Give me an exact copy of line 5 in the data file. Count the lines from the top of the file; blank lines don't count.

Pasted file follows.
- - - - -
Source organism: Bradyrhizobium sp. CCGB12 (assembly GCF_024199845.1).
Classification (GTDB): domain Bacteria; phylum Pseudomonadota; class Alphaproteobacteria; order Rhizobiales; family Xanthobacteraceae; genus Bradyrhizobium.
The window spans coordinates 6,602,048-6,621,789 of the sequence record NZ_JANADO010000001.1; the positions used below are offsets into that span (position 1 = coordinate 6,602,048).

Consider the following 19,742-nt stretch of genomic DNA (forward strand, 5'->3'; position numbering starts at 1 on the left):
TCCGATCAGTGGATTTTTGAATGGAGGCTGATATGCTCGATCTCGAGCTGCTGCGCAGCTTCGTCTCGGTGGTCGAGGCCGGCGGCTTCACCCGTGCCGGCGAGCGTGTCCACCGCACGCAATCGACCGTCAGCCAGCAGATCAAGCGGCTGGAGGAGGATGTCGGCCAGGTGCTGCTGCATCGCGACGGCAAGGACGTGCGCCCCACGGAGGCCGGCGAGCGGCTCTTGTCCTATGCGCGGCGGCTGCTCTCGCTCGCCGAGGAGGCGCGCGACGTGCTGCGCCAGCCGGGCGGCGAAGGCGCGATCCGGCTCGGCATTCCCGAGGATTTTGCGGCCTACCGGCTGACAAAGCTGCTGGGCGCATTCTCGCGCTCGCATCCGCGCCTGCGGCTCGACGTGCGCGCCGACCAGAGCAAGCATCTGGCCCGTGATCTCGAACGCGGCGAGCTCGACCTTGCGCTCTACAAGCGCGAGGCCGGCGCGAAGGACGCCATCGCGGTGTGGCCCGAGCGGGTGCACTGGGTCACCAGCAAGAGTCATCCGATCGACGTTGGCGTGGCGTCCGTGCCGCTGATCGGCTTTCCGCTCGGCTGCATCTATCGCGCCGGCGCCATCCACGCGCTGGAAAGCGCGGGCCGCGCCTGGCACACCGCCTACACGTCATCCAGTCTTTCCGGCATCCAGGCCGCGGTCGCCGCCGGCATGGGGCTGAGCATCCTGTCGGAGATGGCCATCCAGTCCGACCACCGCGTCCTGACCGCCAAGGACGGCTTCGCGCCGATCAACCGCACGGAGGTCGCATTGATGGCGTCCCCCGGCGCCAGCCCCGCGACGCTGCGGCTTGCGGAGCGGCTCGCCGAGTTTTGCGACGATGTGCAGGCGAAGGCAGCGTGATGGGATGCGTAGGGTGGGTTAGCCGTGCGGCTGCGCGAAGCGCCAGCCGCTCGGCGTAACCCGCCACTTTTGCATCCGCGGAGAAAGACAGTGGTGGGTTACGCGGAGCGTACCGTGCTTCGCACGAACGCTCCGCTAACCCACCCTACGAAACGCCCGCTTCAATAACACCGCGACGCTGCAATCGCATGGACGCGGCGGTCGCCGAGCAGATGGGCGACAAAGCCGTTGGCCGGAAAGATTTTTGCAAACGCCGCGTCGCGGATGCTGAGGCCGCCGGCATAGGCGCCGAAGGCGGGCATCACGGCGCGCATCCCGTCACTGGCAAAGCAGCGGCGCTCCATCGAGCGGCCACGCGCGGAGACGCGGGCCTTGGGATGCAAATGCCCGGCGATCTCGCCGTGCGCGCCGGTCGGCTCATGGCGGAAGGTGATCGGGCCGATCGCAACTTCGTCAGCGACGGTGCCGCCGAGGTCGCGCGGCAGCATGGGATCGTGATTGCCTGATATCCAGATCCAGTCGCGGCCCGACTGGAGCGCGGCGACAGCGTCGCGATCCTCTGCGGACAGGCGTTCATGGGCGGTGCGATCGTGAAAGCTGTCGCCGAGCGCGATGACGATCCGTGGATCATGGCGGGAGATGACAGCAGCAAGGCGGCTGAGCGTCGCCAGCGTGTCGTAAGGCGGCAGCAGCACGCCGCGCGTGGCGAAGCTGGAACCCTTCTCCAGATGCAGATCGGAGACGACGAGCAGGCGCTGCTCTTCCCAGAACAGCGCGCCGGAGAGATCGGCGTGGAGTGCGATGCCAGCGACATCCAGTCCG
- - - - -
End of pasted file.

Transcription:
TCCGATCAGTGGATTTTTGAATGGAGGCTGATATGCTCGATCTCGAGCTGCTGCGCAGCTTCGTCTCGGTGGTCGAGGCCGGCGGCTTCACCCGTGCCGGCGAGCGTGTCCACCGCACGCAATCGACCGTCAGCCAGCAGATCAAGCGGCTGGAGGAGGATGTCGGCCAGGTGCTGCTGCATCGCGACGGCAAGGACGTGCGCCCCACGGAGGCCGGCGAGCGGCTCTTGTCCTATGCGCGGCGGCTGCTCTCGCTCGCCGAGGAGGCGCGCGACGTGCTGCGCCAGCCGGGCGGCGAAGGCGCGATCCGGCTCGGCATTCCCGAGGATTTTGCGGCCTACCGGCTGACAAAGCTGCTGGGCGCATTCTCGCGCTCGCATCCGCGCCTGCGGCTCGACGTGCGCGCCGACCAGAGCAAGCATCTGGCCCGTGATCTCGAACGCGGCGAGCTCGACCTTGCGCTCTACAAGCGCGAGGCCGGCGCGAAGGACGCCATCGCGGTGTGGCCCGAGCGGGTGCACTGGGTCACCAGCAAGAGTCATCCGATCGACGTTGGCGTGGCGTCCGTGCCGCTGATCGGCTTTCCGCTCGGCTGCATCTATCGCGCCGGCGCCATCCACGCGCTGGAAAGCGCGGGCCGCGCCTGGCACACCGCCTACACGTCATCCAGTCTTTCCGGCATCCAGGCCGCGGTCGCCGCCGGCATGGGGCTGAGCATCCTGTCGGAGATGGCCATCCAGTCCGACCACCGCGTCCTGACCGCCAAGGACGGCTTCGCGCCGATCAACCGCACGGAGGTCGCATTGATGGCGTCCCCCGGCGCCAGCCCCGCGACGCTGCGGCTTGCGGAGCGGCTCGCCGAGTTTTGCGACGATGTGCAGGCGAAGGCAGCGTGATGGGATGCGTAGGGTGGGTTAGCCGTGCGGCTGCGCGAAGCGCCAGCCGCTCGGCGTAACCCGCCACTTTTGCATCCGCGGAGAAAGACAGTGGTGGGTTACGCGGAGCGTACCGTGCTTCGCACGAACGCTCCGCTAACCCACCCTACGAAACGCCCGCTTCAATAACACCGCGACGCTGCAATCGCATGGACGCGGCGGTCGCCGAGCAGATGGGCGACAAAGCCGTTGGCCGGAAAGATTTTTGCAAACGCCGCGTCGCGGATGCTGAGGCCGCCGGCATAGGCGCCGAAGGCGGGCATCACGGCGCGCATCCCGTCACTGGCAAAGCAGCGGCGCTCCATCGAGCGGCCACGCGCGGAGACGCGGGCCTTGGGATGCAAATGCCCGGCGATCTCGCCGTGCGCGCCGGTCGGCTCATGGCGGAAGGTGATCGGGCCGATCGCAACTTCGTCAGCGACGGTGCCGCCGAGGTCGCGCGGCAGCATGGGATCGTGATTGCCTGATATCCAGATCCAGTCGCGGCCCGACTGGAGCGCGGCGACAGCGTCGCGATCCTCTGCGGACAGGCGTTCATGGGCGGTGCGATCGTGAAAGCTGTCGCCGAGCGCGATGACGATCCGTGGATCATGGCGGGAGATGACAGCAGCAAGGCGGCTGAGCGTCGCCAGCGTGTCGTAAGGCGGCAGCAGCACGCCGCGCGTGGCGAAGCTGGAACCCTTCTCCAGATGCAGATCGGAGACGACGAGCAGGCGCTGCTCTTCCCAGAACAGCGCGCCGGAGAGATCGGCGTGGAGTGCGATGCCAGCGACATCCAGTCCG